Make meetings work for you, not waste your money

Feb. 4, 2004
If you're going to do one, at least be efficient about it

Meetings are expensive. Put 10 people in a conference room for four hours and you'll burn up no less than $1,200 in direct wages alone. Add benefits and a lunch, and the cost rises to $1,500. Repeat this routine twice a week, and you'll spend more than $150,000 a year. Top it off with the value-add of the useful work these people were unable to perform because of the meetings and the grand total is anybody's guess.

There's got to be a more efficient way to run a business. That's why, this month, we dive into the Web morass looking for zero-cost, non-commercial, registration-free resources aimed at providing you with practical information about getting the most out of these expensive events. Remember, we search the Web so you don't have to.

The meeting portal

The greatest Web concept is a single-interest portal that collects into one place everything known to mankind about a given topic. Because meetings are generally recognized as a costly activity, there is, as you would expect, a portal dedicated to everything you ever wanted to know about them.

This portal is the brainchild of Smart Technologies Inc., Calgary, Alberta, a manufacturer of interactive whiteboards, multimedia furniture, whiteboard capture systems and software. As the company grew, it struggled with meetings that became more numerous and difficult. The portal content captures everything Smart Technologies learned about making meetings more effective. Topics include meeting basics, meeting planning, teams, technology, presenting, productivity, design, quizzes and interactive features to test your meeting expertise and guest columnists. Each topic has several links, which reveal more links, and so on. If you're serious about making meetings work for you, put on your agenda. This site is definitely worth your time.

Here's to Hank

With no governing code to guide them, meetings often degrade into something pretty chaotic. We've all seen that happen. And modern business tends to be rather civilized compared with what went on at a typical meeting on the American western frontier in the mid-1800s. A person could get terminal lead poisoning.

When he became fed up with that nonsense, Maj. Henry M. Robert, U.S. Army Corps of Engineers, developed his namesake "Rules of Order," a document that's gone through several revisions during the past 140 years. It's been moved and seconded that your mouse is to go to, where you'll find your very own copy of this literary classic.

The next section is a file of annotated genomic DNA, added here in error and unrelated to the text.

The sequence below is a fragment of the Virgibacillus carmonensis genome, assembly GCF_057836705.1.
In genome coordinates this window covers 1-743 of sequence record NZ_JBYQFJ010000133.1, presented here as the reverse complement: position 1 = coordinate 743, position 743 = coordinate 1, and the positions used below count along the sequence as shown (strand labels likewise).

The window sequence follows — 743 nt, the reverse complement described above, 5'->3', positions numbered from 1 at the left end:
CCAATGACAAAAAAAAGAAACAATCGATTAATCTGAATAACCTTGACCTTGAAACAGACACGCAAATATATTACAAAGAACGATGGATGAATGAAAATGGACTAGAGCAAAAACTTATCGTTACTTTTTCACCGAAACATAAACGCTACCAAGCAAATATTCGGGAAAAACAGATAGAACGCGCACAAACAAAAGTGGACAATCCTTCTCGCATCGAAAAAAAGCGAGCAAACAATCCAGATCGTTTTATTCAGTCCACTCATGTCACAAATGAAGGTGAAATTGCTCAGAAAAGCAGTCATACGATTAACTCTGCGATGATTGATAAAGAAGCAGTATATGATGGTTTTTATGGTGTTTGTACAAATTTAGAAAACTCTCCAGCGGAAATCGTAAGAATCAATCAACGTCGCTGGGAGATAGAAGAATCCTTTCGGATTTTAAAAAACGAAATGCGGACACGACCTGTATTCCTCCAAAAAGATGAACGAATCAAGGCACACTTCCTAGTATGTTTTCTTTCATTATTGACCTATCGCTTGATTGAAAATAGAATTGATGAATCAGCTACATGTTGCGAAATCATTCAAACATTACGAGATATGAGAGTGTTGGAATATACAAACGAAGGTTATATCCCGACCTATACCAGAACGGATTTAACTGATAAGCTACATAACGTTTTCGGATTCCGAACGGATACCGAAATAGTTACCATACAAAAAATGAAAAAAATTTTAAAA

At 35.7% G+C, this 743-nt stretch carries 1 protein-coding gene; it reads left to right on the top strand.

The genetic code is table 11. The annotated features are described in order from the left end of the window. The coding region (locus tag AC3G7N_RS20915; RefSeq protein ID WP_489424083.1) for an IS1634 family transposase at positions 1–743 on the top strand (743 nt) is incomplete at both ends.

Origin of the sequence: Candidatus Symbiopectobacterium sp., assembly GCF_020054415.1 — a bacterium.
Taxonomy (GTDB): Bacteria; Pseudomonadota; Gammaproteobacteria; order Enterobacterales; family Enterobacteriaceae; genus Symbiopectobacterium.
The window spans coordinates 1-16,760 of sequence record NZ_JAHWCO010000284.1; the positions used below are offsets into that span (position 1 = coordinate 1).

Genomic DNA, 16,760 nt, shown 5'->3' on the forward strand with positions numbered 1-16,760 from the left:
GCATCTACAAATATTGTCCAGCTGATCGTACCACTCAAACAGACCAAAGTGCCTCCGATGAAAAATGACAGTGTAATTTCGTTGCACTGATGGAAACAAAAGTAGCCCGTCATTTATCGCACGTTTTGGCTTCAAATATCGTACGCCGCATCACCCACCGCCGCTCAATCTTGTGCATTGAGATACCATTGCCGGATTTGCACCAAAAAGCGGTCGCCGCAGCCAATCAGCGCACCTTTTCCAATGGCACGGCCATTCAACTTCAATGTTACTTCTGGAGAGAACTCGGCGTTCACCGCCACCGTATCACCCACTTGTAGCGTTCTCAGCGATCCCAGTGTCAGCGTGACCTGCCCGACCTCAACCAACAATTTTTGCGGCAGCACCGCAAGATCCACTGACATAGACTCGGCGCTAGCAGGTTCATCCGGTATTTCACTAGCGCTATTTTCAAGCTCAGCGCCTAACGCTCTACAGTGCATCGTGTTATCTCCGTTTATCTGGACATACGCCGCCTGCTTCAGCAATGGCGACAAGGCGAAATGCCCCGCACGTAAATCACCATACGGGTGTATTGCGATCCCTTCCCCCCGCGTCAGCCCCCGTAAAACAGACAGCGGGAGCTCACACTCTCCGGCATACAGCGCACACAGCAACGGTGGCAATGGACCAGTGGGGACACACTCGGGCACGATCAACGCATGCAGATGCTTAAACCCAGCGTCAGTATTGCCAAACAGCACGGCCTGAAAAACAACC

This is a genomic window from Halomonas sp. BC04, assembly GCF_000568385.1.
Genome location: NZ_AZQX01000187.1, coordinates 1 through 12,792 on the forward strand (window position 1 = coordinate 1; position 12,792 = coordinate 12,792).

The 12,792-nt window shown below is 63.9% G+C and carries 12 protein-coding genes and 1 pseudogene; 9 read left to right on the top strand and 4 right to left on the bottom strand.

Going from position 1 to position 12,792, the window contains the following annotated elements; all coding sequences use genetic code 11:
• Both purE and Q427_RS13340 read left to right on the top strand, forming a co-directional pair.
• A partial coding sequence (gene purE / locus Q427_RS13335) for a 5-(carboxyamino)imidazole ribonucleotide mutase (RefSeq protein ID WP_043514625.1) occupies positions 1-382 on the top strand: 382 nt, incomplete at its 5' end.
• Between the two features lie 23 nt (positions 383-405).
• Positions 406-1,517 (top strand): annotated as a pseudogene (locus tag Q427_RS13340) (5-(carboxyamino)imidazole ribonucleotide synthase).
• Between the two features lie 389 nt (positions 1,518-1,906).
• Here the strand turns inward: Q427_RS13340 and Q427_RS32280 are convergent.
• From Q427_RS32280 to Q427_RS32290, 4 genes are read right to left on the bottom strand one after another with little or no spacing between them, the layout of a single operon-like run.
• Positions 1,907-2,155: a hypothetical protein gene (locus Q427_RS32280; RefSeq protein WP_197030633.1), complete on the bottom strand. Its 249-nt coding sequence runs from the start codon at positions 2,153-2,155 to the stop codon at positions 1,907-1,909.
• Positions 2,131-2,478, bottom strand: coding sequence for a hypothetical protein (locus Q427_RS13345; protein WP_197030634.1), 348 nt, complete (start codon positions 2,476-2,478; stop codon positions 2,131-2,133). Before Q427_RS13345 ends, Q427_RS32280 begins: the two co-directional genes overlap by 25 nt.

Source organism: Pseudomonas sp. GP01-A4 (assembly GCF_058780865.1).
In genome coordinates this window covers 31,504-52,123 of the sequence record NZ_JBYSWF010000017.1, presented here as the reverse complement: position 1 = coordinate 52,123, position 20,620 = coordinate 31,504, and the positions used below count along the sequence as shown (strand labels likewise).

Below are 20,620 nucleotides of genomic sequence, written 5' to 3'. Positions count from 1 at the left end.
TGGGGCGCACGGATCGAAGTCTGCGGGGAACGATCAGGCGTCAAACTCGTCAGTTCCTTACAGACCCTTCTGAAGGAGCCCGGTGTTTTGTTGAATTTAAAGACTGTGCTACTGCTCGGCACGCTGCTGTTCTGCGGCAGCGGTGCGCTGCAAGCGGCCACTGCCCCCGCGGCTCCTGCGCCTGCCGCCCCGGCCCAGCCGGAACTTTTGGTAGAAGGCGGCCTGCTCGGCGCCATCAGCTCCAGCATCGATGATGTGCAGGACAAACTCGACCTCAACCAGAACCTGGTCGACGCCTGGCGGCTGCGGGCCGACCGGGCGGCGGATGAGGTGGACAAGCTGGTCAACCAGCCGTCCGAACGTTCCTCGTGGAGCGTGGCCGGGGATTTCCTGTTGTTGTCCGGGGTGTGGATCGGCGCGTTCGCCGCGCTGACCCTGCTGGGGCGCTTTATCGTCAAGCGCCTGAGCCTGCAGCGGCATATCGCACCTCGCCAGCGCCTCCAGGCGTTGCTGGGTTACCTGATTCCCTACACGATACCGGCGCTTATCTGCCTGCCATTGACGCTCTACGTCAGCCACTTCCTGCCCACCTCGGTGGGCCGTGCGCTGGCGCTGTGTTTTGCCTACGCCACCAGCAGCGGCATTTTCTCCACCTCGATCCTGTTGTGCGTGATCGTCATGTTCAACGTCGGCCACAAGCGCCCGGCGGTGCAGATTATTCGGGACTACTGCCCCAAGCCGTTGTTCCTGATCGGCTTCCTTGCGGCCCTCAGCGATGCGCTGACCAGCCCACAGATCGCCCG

Public speaking

A meeting features face-to-face contact and an opportunity for cogent, convincing oral communication. Making that good impression requires a modicum of skill at public speaking. This column covered public speaking Web resources in the June 2000 issue.

Persuade your mouse to go to: and fetch the article for you.

Dress for success

There are times when first appearances are important. Some business-to-business meetings are a perfect example. When there's cash on the line, it never hurts to err on the side of conservatism. After all, you want to look like you actually deserve all the money someone is leaving on the table.

"Dress for success," an article by Karen Kelly, offers three pointers that can help both men and women achieve the sartorial splendor that captures share of mind and pocketbook. Point your browser to:, where you'll find a quick read that can make a difference.


In the Stone Age, relatively speaking, our presentations relied on an easel to display poster-sized graphics and to support flip charts. Nowadays, not many people use those archaic devices for presenting their talks, prepared or otherwise. Instead, the current standard is a PowerPoint show projected on a screen or blank wall. Although one doesn't have much choice of PowerPoint software, there are many choices for those projectors that make the show possible. Selecting a good light source can be a chore if you're in the dark about such things. In the interest of shedding some light in the general direction of the scribbling on the wall, I offer you How to buy an LCD projector, a brief tutorial that discusses resolution, brightness, ports and inputs, portability and warranty. Alas, now your mouse won't need to grope its way to where the information resides.